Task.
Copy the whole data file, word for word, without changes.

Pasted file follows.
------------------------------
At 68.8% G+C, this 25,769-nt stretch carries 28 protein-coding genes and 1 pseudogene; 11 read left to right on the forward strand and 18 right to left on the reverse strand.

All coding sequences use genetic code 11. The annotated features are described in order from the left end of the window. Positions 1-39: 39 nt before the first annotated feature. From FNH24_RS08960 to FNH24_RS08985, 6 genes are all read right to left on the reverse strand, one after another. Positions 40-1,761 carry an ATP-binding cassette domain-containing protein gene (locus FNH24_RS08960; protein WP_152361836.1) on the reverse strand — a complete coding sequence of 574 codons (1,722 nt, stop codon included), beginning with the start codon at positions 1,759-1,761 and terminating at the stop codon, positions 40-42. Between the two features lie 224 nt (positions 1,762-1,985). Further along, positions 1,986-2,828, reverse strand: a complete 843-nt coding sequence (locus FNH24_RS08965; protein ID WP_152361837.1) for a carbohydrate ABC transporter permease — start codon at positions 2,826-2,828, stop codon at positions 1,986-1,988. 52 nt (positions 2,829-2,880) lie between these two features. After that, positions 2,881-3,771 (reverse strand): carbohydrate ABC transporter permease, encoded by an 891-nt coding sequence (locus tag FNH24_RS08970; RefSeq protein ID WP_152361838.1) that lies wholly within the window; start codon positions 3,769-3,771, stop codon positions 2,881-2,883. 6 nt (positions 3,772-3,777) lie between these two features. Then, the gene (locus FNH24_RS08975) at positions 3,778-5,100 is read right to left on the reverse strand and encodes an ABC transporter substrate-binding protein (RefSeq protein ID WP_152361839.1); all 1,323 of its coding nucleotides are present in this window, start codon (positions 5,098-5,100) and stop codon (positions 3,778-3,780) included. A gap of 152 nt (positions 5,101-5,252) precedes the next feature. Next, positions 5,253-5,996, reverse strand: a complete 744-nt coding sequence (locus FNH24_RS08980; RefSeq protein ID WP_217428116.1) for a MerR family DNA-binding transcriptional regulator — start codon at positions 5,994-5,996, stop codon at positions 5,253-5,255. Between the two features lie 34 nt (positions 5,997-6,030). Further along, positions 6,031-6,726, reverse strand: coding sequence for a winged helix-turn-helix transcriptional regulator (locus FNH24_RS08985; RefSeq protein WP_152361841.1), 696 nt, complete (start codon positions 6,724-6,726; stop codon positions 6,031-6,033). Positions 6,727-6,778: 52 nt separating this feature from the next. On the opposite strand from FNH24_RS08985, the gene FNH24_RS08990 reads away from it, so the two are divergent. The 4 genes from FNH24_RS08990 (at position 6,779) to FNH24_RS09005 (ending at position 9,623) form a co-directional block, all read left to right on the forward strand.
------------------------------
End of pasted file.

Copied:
At 68.8% G+C, this 25,769-nt stretch carries 28 protein-coding genes and 1 pseudogene; 11 read left to right on the forward strand and 18 right to left on the reverse strand.

All coding sequences use genetic code 11. The annotated features are described in order from the left end of the window. Positions 1-39: 39 nt before the first annotated feature. From FNH24_RS08960 to FNH24_RS08985, 6 genes are all read right to left on the reverse strand, one after another. Positions 40-1,761 carry an ATP-binding cassette domain-containing protein gene (locus FNH24_RS08960; protein WP_152361836.1) on the reverse strand — a complete coding sequence of 574 codons (1,722 nt, stop codon included), beginning with the start codon at positions 1,759-1,761 and terminating at the stop codon, positions 40-42. Between the two features lie 224 nt (positions 1,762-1,985). Further along, positions 1,986-2,828, reverse strand: a complete 843-nt coding sequence (locus FNH24_RS08965; protein ID WP_152361837.1) for a carbohydrate ABC transporter permease — start codon at positions 2,826-2,828, stop codon at positions 1,986-1,988. 52 nt (positions 2,829-2,880) lie between these two features. After that, positions 2,881-3,771 (reverse strand): carbohydrate ABC transporter permease, encoded by an 891-nt coding sequence (locus tag FNH24_RS08970; RefSeq protein ID WP_152361838.1) that lies wholly within the window; start codon positions 3,769-3,771, stop codon positions 2,881-2,883. 6 nt (positions 3,772-3,777) lie between these two features. Then, the gene (locus FNH24_RS08975) at positions 3,778-5,100 is read right to left on the reverse strand and encodes an ABC transporter substrate-binding protein (RefSeq protein ID WP_152361839.1); all 1,323 of its coding nucleotides are present in this window, start codon (positions 5,098-5,100) and stop codon (positions 3,778-3,780) included. A gap of 152 nt (positions 5,101-5,252) precedes the next feature. Next, positions 5,253-5,996, reverse strand: a complete 744-nt coding sequence (locus FNH24_RS08980; RefSeq protein ID WP_217428116.1) for a MerR family DNA-binding transcriptional regulator — start codon at positions 5,994-5,996, stop codon at positions 5,253-5,255. Between the two features lie 34 nt (positions 5,997-6,030). Further along, positions 6,031-6,726, reverse strand: coding sequence for a winged helix-turn-helix transcriptional regulator (locus FNH24_RS08985; RefSeq protein WP_152361841.1), 696 nt, complete (start codon positions 6,724-6,726; stop codon positions 6,031-6,033). Positions 6,727-6,778: 52 nt separating this feature from the next. On the opposite strand from FNH24_RS08985, the gene FNH24_RS08990 reads away from it, so the two are divergent. The 4 genes from FNH24_RS08990 (at position 6,779) to FNH24_RS09005 (ending at position 9,623) form a co-directional block, all read left to right on the forward strand.